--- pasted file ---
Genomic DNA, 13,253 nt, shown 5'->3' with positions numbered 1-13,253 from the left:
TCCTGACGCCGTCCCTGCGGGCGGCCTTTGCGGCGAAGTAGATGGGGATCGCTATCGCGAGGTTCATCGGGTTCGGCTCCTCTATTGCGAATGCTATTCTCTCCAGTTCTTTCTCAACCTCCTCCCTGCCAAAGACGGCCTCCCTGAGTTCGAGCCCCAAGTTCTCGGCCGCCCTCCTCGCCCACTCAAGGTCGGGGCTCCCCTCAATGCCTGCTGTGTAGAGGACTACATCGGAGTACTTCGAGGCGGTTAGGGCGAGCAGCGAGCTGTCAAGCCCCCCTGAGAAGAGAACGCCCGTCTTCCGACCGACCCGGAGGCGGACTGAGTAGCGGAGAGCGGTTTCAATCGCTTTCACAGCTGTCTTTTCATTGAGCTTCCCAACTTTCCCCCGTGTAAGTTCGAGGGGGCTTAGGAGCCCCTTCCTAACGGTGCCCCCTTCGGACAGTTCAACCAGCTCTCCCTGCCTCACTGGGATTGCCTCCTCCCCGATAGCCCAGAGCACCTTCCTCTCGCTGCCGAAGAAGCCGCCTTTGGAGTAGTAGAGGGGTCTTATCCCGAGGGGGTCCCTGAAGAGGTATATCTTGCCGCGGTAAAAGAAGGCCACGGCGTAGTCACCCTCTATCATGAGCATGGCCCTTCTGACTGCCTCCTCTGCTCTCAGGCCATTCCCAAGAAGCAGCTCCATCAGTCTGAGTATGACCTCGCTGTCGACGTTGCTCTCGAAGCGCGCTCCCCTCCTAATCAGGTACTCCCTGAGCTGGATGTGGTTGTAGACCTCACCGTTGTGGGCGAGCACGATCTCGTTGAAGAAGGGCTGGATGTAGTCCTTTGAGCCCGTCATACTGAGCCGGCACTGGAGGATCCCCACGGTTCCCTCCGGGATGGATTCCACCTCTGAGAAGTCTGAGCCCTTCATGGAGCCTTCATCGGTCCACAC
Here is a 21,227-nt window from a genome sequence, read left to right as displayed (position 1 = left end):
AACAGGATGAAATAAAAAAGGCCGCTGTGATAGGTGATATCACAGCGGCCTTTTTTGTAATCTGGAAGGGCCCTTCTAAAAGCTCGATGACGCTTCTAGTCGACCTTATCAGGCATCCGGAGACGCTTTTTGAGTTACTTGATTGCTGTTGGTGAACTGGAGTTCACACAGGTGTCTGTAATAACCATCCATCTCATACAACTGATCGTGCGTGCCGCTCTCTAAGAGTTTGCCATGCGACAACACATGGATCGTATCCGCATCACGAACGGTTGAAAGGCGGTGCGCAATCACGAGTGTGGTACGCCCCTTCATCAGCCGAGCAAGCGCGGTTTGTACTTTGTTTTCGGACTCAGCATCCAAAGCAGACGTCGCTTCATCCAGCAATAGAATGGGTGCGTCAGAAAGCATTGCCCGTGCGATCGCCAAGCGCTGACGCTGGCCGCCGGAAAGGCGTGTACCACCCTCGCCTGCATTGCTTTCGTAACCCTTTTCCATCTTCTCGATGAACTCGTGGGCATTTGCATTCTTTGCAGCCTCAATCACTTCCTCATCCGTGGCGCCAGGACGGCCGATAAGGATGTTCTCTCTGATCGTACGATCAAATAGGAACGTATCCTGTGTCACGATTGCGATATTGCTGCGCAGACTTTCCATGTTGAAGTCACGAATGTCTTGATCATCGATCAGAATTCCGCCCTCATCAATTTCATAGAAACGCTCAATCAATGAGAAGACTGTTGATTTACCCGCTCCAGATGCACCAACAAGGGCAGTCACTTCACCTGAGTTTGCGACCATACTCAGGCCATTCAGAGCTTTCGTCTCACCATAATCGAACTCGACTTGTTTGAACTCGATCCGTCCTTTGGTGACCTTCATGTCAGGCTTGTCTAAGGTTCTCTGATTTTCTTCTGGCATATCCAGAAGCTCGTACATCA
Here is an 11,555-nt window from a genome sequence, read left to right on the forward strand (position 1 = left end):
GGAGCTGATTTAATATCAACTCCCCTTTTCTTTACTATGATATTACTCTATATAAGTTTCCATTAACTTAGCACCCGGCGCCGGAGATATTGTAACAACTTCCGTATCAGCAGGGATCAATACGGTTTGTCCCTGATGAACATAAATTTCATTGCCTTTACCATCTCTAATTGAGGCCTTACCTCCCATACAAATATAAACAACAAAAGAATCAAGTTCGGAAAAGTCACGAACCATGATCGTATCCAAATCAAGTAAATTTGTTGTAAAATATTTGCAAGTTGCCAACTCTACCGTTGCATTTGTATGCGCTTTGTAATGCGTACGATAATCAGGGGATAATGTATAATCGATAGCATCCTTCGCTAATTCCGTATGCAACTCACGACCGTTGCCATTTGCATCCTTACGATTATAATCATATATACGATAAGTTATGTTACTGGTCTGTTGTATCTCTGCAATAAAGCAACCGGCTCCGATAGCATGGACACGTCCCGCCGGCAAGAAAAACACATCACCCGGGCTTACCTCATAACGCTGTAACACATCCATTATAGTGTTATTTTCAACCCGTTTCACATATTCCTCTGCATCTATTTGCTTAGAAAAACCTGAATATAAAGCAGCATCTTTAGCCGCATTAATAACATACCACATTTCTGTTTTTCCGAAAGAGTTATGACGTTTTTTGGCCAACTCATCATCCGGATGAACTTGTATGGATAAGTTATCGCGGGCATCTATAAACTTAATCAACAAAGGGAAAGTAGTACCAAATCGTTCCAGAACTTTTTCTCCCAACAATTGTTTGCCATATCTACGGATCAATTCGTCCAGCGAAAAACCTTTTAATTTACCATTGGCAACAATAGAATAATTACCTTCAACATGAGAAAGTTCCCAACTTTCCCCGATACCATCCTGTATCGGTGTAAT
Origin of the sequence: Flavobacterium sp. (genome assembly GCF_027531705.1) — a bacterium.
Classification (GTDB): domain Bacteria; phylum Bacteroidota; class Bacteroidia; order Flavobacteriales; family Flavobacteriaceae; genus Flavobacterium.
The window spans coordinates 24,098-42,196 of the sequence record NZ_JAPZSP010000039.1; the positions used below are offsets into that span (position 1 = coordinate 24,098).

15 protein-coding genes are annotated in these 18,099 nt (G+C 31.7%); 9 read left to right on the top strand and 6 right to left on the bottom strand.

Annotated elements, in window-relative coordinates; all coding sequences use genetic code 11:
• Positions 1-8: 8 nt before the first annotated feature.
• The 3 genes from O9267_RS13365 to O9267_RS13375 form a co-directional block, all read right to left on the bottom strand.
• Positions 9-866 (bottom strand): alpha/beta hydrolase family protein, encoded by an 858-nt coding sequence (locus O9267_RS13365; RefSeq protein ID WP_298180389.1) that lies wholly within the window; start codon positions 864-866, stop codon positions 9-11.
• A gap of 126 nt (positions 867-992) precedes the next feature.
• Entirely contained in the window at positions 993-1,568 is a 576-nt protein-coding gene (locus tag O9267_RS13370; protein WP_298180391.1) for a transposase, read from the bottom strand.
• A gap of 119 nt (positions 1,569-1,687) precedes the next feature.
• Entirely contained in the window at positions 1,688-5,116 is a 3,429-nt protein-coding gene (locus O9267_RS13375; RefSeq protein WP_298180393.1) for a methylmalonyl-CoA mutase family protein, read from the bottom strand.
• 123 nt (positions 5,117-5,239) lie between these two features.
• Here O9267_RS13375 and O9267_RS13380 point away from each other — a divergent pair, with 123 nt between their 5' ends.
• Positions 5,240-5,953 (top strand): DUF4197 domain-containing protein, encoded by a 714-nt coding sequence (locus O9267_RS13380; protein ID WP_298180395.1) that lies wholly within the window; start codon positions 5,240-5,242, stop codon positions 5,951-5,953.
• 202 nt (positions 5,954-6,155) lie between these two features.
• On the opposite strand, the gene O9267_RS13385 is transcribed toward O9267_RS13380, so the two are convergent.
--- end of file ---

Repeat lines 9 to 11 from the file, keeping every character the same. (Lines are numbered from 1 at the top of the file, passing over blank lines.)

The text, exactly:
The window spans coordinates 24,098-42,196 of the sequence record NZ_JAPZSP010000039.1; the positions used below are offsets into that span (position 1 = coordinate 24,098).

15 protein-coding genes are annotated in these 18,099 nt (G+C 31.7%); 9 read left to right on the top strand and 6 right to left on the bottom strand.

Annotated elements, in window-relative coordinates; all coding sequences use genetic code 11: